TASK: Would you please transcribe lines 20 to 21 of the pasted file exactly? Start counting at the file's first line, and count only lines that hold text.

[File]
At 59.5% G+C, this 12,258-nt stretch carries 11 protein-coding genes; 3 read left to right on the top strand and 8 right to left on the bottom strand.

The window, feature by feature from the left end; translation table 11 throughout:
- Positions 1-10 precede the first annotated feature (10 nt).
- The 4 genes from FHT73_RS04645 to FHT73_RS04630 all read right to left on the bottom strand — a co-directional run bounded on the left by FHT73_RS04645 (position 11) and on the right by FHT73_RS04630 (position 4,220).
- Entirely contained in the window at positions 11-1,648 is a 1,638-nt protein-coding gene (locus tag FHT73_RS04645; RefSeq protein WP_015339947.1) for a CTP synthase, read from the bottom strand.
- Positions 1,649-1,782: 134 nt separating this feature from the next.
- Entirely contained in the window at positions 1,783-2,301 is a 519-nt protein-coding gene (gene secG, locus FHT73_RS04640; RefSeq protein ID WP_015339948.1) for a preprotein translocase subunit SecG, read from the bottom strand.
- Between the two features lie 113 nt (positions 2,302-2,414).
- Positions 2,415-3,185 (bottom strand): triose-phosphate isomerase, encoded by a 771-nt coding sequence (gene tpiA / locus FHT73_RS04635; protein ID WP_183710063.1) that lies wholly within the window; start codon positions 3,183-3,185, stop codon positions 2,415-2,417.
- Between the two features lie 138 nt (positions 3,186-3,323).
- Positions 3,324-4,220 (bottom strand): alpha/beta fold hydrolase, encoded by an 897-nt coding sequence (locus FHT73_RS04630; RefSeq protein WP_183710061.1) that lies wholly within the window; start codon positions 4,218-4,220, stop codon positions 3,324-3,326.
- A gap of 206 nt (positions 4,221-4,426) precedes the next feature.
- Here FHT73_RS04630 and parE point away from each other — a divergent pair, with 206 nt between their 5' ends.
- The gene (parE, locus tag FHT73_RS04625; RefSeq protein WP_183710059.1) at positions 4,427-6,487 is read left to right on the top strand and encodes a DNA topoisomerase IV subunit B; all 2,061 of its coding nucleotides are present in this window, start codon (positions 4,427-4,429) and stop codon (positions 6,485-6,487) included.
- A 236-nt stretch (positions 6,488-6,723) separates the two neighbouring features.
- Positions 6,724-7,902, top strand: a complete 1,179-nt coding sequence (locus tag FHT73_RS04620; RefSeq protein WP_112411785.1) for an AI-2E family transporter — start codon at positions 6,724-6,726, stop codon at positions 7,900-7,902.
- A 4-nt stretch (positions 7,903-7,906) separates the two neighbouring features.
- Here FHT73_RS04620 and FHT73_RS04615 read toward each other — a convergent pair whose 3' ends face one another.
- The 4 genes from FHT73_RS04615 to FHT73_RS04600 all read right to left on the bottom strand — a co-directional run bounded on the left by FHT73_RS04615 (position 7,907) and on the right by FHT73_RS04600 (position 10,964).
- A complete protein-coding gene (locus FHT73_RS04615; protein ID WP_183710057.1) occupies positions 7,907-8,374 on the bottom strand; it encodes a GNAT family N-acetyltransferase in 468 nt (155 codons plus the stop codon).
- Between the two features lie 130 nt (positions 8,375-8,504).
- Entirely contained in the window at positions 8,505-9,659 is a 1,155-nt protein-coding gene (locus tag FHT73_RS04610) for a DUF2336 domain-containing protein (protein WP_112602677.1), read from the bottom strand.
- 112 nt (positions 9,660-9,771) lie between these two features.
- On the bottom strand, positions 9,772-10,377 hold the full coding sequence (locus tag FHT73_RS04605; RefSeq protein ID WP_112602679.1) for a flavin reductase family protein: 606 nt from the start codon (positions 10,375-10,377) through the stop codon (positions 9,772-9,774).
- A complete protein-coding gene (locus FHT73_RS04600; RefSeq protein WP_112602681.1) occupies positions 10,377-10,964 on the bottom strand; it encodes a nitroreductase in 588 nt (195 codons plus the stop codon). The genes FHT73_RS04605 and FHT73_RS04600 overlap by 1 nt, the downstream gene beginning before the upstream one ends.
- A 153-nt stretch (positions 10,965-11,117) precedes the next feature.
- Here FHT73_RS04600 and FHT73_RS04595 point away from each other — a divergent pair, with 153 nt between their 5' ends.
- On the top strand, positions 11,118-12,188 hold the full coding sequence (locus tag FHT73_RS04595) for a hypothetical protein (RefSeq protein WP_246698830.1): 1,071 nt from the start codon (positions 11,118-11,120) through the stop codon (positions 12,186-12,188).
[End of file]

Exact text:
- A complete protein-coding gene (locus FHT73_RS04615; protein ID WP_183710057.1) occupies positions 7,907-8,374 on the bottom strand; it encodes a GNAT family N-acetyltransferase in 468 nt (155 codons plus the stop codon).
- Between the two features lie 130 nt (positions 8,375-8,504).